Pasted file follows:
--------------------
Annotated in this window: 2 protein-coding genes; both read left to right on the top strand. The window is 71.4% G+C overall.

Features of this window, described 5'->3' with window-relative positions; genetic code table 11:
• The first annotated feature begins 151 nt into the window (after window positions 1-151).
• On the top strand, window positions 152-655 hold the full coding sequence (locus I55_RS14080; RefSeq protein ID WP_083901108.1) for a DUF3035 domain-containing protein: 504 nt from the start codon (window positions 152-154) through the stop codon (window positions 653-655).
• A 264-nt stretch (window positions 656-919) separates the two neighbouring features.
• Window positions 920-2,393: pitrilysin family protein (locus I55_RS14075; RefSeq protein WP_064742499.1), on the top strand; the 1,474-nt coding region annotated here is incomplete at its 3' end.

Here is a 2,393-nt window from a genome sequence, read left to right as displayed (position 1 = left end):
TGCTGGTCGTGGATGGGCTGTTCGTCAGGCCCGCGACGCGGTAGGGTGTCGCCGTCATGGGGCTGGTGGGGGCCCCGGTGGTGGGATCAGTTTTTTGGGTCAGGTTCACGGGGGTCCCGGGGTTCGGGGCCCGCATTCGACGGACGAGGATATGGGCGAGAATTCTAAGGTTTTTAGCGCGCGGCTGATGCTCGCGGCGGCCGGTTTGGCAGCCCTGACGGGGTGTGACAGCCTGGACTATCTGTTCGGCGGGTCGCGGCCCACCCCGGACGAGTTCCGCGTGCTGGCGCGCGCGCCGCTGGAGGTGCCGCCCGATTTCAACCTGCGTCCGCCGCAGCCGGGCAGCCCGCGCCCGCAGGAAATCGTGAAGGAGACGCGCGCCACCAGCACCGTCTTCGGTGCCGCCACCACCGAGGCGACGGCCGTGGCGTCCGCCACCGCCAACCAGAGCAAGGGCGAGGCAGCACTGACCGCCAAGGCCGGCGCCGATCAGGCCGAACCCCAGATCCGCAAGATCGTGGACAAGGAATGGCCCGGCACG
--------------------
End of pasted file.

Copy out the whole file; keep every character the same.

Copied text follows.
Annotated in this window: 2 protein-coding genes; both read left to right on the top strand. The window is 71.4% G+C overall.

Features of this window, described 5'->3' with window-relative positions; genetic code table 11:
• The first annotated feature begins 151 nt into the window (after window positions 1-151).
• On the top strand, window positions 152-655 hold the full coding sequence (locus I55_RS14080; RefSeq protein ID WP_083901108.1) for a DUF3035 domain-containing protein: 504 nt from the start codon (window positions 152-154) through the stop codon (window positions 653-655).
• A 264-nt stretch (window positions 656-919) separates the two neighbouring features.
• Window positions 920-2,393: pitrilysin family protein (locus I55_RS14075; RefSeq protein WP_064742499.1), on the top strand; the 1,474-nt coding region annotated here is incomplete at its 3' end.

Here is a 2,393-nt window from a genome sequence, read left to right as displayed (position 1 = left end):
TGCTGGTCGTGGATGGGCTGTTCGTCAGGCCCGCGACGCGGTAGGGTGTCGCCGTCATGGGGCTGGTGGGGGCCCCGGTGGTGGGATCAGTTTTTTGGGTCAGGTTCACGGGGGTCCCGGGGTTCGGGGCCCGCATTCGACGGACGAGGATATGGGCGAGAATTCTAAGGTTTTTAGCGCGCGGCTGATGCTCGCGGCGGCCGGTTTGGCAGCCCTGACGGGGTGTGACAGCCTGGACTATCTGTTCGGCGGGTCGCGGCCCACCCCGGACGAGTTCCGCGTGCTGGCGCGCGCGCCGCTGGAGGTGCCGCCCGATTTCAACCTGCGTCCGCCGCAGCCGGGCAGCCCGCGCCCGCAGGAAATCGTGAAGGAGACGCGCGCCACCAGCACCGTCTTCGGTGCCGCCACCACCGAGGCGACGGCCGTGGCGTCCGCCACCGCCAACCAGAGCAAGGGCGAGGCAGCACTGACCGCCAAGGCCGGCGCCGATCAGGCCGAACCCCAGATCCGCAAGATCGTGGACAAGGAATGGCCCGGCACG